I was back in my room at around half past midnight.

Day 3: A tightly packed schedule and some hands-on time

The third day started comparatively early for me. My fist session started at 08:30 AM and I had to squeeze in some breakfast before that. One of my coworkers had booked the same session so we headed over to the venue together.

VCDX Session: Best Practices in Multi-Cloud Automation

The first session was led by a VCDX [ENTER VCDX INFO HERE] who started the session by saying “Cool that more than 1 person is attending, makes me feel much better about presenting after the party last night”. I think the room about a third full.

He went on to talk about the VCDX way to talk to a customer.


Automating NSX-T and PKS for N00bs

This was the title of our second session that day. It turned out however than none of us read the description of the session. The session was all about a tool called “concourse” which lets you automatically deploy NSX-T and PKS components while being a container application itself.

Because none of us knew the product we did not really get anything out of this session.

Taking the VCAP-DCV 6.5 Design Exam and landing a 300

After the “N00bs” session we went to make good on our promise from the night before and headed for the exam center. I ended up signing up for the “VMware Advanced Professional Data Center Virtualization 6.5 Design Exam” and taking it right then without any sort of preparation. We originally planned to take the deploy exam while in lisbon but due to the lab based nature of the exam we would have had to travel to one of lisbon’s certified exam centers (the closest was about 30 minutes away from the EMPOWER venue). The test was changed since the last time I took it and removed the rudimentary “visio” tool that many people seemed to struggle with. The test is now pretty much all multiple choice.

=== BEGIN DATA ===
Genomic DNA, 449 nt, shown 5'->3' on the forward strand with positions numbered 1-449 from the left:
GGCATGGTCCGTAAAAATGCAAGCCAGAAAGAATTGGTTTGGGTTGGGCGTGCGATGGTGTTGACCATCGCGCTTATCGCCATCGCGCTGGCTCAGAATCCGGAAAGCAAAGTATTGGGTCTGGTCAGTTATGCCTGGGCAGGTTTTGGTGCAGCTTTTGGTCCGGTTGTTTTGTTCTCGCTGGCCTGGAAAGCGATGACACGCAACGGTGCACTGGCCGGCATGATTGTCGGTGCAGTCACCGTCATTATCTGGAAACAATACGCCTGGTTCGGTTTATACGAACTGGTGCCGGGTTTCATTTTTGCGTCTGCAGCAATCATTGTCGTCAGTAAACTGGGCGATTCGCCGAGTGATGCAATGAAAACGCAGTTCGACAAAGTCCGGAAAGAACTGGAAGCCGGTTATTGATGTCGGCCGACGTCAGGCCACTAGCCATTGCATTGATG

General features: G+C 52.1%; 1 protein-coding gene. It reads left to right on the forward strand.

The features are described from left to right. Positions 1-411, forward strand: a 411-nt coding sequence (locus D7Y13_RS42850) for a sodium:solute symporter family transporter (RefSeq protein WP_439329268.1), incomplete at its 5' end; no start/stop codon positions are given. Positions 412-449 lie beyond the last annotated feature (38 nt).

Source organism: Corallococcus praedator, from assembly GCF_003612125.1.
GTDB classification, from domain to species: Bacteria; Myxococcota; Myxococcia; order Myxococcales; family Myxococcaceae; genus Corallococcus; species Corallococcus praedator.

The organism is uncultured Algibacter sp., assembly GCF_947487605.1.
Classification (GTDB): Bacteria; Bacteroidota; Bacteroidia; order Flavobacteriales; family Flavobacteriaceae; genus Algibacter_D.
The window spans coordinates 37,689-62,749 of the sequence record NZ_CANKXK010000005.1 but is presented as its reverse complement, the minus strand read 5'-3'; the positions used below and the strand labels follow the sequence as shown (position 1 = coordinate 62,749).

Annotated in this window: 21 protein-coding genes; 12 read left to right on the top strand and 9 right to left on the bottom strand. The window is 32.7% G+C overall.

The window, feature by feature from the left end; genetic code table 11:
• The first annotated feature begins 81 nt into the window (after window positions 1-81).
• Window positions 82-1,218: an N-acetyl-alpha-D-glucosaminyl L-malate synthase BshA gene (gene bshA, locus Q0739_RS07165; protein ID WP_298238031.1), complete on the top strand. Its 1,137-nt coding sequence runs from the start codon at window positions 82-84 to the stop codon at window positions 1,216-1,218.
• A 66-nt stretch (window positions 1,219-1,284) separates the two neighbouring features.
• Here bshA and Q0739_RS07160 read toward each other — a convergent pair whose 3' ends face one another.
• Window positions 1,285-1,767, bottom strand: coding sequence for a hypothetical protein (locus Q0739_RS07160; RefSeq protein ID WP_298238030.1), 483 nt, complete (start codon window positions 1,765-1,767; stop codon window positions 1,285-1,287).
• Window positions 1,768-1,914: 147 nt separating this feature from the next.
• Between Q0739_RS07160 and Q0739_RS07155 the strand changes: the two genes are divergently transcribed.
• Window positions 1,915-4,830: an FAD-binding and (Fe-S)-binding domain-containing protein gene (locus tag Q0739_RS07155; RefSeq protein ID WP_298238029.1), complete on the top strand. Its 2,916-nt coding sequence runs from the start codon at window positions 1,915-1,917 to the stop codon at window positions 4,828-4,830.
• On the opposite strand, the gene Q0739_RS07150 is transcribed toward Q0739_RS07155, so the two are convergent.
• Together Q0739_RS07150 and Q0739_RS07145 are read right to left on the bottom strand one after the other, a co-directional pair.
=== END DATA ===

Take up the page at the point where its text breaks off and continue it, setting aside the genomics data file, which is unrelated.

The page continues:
After answering all questions in about 40 minutes I had a small list of questions which I flagged for review during the test. After re-reading the first one and still not knowing a better answer I decided to just finish the test.

My score was a “perfect” 300. For those that do not know: 300 is the minimum required amount of points to pass. I would have failed with 299 points but still passed with 300 points!

So I was pretty happy about passing this exam even if it was a very close call.

vSAN 6.7 Challenge Lab

The next session on my schedule was a vSAN challenge lab. Everybody needed to bring their own laptop and go to https://labs.hol.vmware.com and there look for the challenge lab 1908 for vSAN.

The speaker of the session really knew his vSAN and was telling everyone lots of details around vSAN and which configurations made sense and which didn’t.

I did not really learn much but it was a cool atmosphere in there.

HCI Assessment (LiveOptics) Technical Deep Dive

The next and last session of the day was all about the HCI assessment tool Live Optics.